Saturday, March 21, 2015

The working class or busy student gamer survival guide

There are a lot of things that we talk about gaming everyday, but it is not too often that we get into the topic of how our gaming experience changes as we get older. I'm sure anybody over 25 (unless you are rich or have somebody paying for your hobby) can relate to this, as reality and life itself clashes with the things you love to do (like gaming). Today I am going to do a little guide that gives some tips on how to keep your gaming experience as intact as possible while at the same time tending to your adulthood. Now, without any more delay, let's jump right in.

I have nothing to play
Nothing to play... If you only dedicated 20 minutes to each game or course.
1) Focus your gaming time into whatever you want the most.
You may remember the days where gaming meant play everything and master every game you touch. Well, if you are reading this it is possible that this is not so easy for you as it was 5-10 years ago. At times you most likely feel like you are not enjoying your game so much and this is because you are not advancing as much as you would like in the games that you play. You may play that epic story based game you bought for a while, but then all of a sudden you change to an online multiplayer, played a couple hours and went back to your epic solo adventure to play a little more and so on, giving scraps to each game.

At the end of the week you will notice that you haven't really progressed that much in either of them and that pisses you off and makes you feel like you wasted money on both, but before you quit gaming altogether, know that there is a solution to that problem and that is to choose a side. If you want to play your solo adventure to the very end then stick to it. If you just want to play with your friends, level up, complete the game while playing with others or just compete with other players, then do it. There is no wrong option as long as you stick to it and enjoy it. Believe me when I tell you that trying to do everything at once is just as waste of time after which you will end up with a bunch of unfinished games piling up and reminding you about how little free time you now have, its depressing.

Simpsons Mob
Almost impossible to avoid once you get focused.
2) Be prepared for a backlash.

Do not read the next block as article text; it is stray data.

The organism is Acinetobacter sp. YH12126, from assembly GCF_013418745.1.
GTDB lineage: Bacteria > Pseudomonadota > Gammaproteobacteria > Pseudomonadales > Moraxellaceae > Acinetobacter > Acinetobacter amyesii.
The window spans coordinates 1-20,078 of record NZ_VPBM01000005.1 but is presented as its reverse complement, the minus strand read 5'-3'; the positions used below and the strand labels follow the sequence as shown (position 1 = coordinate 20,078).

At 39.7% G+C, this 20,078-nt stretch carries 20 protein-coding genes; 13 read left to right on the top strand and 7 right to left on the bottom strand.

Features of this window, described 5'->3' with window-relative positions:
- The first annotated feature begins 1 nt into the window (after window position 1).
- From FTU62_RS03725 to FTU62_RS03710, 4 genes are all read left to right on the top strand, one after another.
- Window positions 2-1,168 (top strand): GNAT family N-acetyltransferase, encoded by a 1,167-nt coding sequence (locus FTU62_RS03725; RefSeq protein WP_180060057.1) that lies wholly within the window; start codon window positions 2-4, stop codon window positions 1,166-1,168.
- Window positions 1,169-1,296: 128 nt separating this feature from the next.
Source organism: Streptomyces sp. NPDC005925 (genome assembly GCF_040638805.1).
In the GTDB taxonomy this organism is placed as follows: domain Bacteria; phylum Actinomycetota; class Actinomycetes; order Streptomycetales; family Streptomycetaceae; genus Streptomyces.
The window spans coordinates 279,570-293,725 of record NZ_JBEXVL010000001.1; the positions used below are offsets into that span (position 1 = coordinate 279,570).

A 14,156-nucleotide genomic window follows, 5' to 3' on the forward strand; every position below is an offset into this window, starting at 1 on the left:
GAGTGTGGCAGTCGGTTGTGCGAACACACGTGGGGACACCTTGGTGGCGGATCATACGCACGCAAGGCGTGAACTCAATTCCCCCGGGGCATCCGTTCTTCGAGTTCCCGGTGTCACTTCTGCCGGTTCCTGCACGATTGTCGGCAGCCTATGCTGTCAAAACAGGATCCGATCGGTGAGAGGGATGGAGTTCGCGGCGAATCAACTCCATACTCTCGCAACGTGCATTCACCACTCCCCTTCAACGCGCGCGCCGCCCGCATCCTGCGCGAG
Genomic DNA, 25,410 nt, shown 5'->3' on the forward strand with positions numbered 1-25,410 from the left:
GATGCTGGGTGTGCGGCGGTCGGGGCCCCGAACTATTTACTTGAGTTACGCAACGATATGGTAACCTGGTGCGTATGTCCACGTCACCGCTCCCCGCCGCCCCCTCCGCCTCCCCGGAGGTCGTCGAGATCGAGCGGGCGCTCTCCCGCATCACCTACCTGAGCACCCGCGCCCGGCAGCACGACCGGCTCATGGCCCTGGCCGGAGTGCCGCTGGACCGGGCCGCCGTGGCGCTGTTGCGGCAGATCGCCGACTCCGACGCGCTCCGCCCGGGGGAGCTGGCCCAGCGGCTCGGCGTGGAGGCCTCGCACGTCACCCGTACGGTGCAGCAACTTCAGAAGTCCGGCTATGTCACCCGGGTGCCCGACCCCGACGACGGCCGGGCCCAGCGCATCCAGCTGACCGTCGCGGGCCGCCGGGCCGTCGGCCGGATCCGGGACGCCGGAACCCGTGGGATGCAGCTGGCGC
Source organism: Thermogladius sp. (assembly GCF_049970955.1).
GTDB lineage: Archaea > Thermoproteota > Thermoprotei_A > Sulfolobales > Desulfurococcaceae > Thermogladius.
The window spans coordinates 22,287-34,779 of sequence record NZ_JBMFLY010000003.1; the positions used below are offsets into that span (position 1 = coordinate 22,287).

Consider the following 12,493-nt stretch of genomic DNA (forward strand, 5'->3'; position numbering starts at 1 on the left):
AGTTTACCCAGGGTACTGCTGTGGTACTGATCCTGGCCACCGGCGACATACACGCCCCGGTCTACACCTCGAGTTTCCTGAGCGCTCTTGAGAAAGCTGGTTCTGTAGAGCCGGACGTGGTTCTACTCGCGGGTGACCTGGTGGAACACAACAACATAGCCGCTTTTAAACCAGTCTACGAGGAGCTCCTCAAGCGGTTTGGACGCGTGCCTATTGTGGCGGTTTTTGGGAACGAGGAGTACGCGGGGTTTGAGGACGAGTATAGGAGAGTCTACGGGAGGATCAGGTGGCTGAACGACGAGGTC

If you are already a focused gamer, then you most probably have received a lot of criticism because of it. This rather unpleasant situation happens when focusing your gaming time to fit what you want to play when you want to play it, makes you look like an asshole in front of other people. When other gamers that are close to you (like friends or siblings) have more free time than you or when they just have different interests, they will see you like an outcast because you are not flowing into their collective. This is completely normal and no reason for you to feel discouraged.

What you need to do is to be prepared and stand your ground. After all, you buy games for your entertainment so just don't let anybody tell you what to play or when to play it. If you at some point coincide with them, then enjoy it to the fullest, but don't dedicate yourself to following the opinions of others because you no longer have the time to afford such luxury. You are no longer the 17 year old kid who could please everybody because you could play all day, everyday so grow a backbone and play whatever suits you at the moment, regardless of any criticism or peer pressure.

Gaming vs distractions
You decide who wins...
3) Forget about modern distractions while you play.
Gaming in this day and age is not the same as it used to be. Back in the past, a gamer's environment was most likely composed of a gaming console/pc and a tv/monitor (with the occasional gaming magazines thrown around the room). Now the current gaming environment has a lot more distractions coming from an always connected world. Now you have social networks, instant messaging applications, push notifications, email notifications, different types of news in your face all the time and all those kinds of modern life components that are quite useful... If you are not trying to play a video game.

Trying to get immersed into a game world or just enjoying a play session with your friends becomes really annoying when the cellphone is always getting in the way, your computer is full of people trying to make small talk (getting angry if you don't respond) or web services are bombarding you with information that takes you away from the game. The best thing you can do against all this is to temporarily ignore them or get some auto-messaging software that can tell people that you are busy. (if any of you know about a good one for Facebook I would be glad if you could share it with me). Contrary to popular belief, doing this is really good for your social life, because then when you spend time with somebody you will not be ignoring him/her in 10 minute intervals because you just cannot put your eyes away from your phone screen.